What Birds Lay their Eggs in Other Birds’ Nests

What birds lay their eggs in other birds' nests

There are many birds that take care of eggs other than hatching. During this time the female bird stay home for a few weeks and male bird goes out in search of food. There are also some birds that lay eggs in the nests of other birds and raise their young. This is called ‘brood parasites’. These birds that lay their eggs in other birds’ nests use a variety of sneaky techniques. Some birds will use deceitful tactics to trick other birds into caring for their offspring. In this article, we will discuss what birds lay their eggs in other birds nests. In the previous article, we discussed about why do birds steal other birds nest.

What birds lay their eggs in other birds’ nests?

1. The common cuckoo

The common cuckoo

A common cuckoo is one of the cuckoos, a group of birds belonging to the family Cuculidae, which include the roadrunners, the American anis, and the coucal. This species migrates from Africa to Europe and Asia during the summer months, and then returns to Africa for the winter. A brood parasite is an organism that lays its own egg inside another birds nest. Cuckoos are known as brood parasites because they lay their eggs in the nests of another species.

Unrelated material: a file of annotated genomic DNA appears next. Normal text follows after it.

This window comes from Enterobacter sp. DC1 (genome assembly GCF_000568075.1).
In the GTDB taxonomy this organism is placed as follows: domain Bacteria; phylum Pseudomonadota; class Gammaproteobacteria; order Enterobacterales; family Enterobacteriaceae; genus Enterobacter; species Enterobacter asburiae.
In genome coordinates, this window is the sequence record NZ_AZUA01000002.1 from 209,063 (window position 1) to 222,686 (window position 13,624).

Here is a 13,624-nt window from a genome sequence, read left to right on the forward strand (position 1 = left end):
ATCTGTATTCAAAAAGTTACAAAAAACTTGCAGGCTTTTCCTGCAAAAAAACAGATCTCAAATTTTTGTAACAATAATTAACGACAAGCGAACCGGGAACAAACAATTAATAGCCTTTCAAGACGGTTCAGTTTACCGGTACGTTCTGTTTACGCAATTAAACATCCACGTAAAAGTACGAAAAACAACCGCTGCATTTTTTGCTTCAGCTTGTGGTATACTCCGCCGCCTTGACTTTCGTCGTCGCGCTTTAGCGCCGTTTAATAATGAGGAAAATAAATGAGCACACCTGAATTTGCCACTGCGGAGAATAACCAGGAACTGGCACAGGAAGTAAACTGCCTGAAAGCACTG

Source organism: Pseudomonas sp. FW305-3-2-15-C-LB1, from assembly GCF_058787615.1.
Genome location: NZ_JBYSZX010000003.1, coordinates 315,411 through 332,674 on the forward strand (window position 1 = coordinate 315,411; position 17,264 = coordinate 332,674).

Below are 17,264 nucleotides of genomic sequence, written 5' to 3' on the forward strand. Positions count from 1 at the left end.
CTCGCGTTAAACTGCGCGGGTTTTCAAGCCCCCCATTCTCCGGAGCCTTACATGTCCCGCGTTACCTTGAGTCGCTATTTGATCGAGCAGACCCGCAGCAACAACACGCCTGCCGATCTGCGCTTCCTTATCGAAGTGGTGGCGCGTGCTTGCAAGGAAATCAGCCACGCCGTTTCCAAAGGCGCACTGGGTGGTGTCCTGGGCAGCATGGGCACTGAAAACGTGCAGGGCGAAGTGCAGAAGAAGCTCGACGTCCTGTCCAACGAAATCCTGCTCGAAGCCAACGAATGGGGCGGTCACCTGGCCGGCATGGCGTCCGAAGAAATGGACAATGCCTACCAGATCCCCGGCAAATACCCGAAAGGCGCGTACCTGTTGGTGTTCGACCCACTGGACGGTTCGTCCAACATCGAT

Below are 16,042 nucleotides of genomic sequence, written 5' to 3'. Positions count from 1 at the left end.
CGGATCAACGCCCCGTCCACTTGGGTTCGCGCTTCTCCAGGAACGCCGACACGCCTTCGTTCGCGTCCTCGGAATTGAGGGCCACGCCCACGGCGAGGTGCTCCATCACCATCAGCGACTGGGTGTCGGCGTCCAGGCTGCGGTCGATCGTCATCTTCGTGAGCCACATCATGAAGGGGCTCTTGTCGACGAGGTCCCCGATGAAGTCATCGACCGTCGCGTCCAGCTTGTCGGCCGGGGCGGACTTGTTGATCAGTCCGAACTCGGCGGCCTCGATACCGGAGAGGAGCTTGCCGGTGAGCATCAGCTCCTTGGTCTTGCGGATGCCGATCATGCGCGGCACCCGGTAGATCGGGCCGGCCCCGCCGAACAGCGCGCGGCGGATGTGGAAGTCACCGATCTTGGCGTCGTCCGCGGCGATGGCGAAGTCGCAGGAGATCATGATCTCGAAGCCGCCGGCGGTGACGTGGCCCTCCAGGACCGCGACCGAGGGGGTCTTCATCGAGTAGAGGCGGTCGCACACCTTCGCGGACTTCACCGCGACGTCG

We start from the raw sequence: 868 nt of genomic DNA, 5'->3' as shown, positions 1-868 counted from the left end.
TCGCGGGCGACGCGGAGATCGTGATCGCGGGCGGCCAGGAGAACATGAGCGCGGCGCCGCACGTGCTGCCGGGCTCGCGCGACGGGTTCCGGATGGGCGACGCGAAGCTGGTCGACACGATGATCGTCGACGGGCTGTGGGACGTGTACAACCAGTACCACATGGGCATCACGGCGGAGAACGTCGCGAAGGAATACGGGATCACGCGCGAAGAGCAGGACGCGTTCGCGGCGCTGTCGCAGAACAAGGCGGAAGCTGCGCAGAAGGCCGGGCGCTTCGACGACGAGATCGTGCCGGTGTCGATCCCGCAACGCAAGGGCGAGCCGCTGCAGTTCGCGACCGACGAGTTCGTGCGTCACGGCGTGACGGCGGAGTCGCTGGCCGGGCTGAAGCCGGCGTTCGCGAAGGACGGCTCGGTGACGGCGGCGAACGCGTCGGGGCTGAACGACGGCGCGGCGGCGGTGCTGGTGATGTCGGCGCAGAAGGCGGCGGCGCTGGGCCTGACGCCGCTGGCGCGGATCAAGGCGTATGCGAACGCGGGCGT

In the breeding season, female cuckoo may lay eggs in the nests or on the ground near the nests of various types of birds. They usually choose the nests of small passerine birds such as warblers, sparrows, tits, wrens, etc. The cuckoo’s egg is larger than those laid by the host parents. It has a white spot at the large end. The host parent does not recognize the cuckoo’s egg and raises it as its own. The cuckoo chick hatches first and grows faster than the chicks of the host parents. After about three days, the cuckoo chick leaves the nest and joins the rest of the cuckoo flock. When the cuckoo chick reaches maturity, it departs for Africa where it spends the winter.

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2. Brown-headed cowbird

Brown-headed cowbird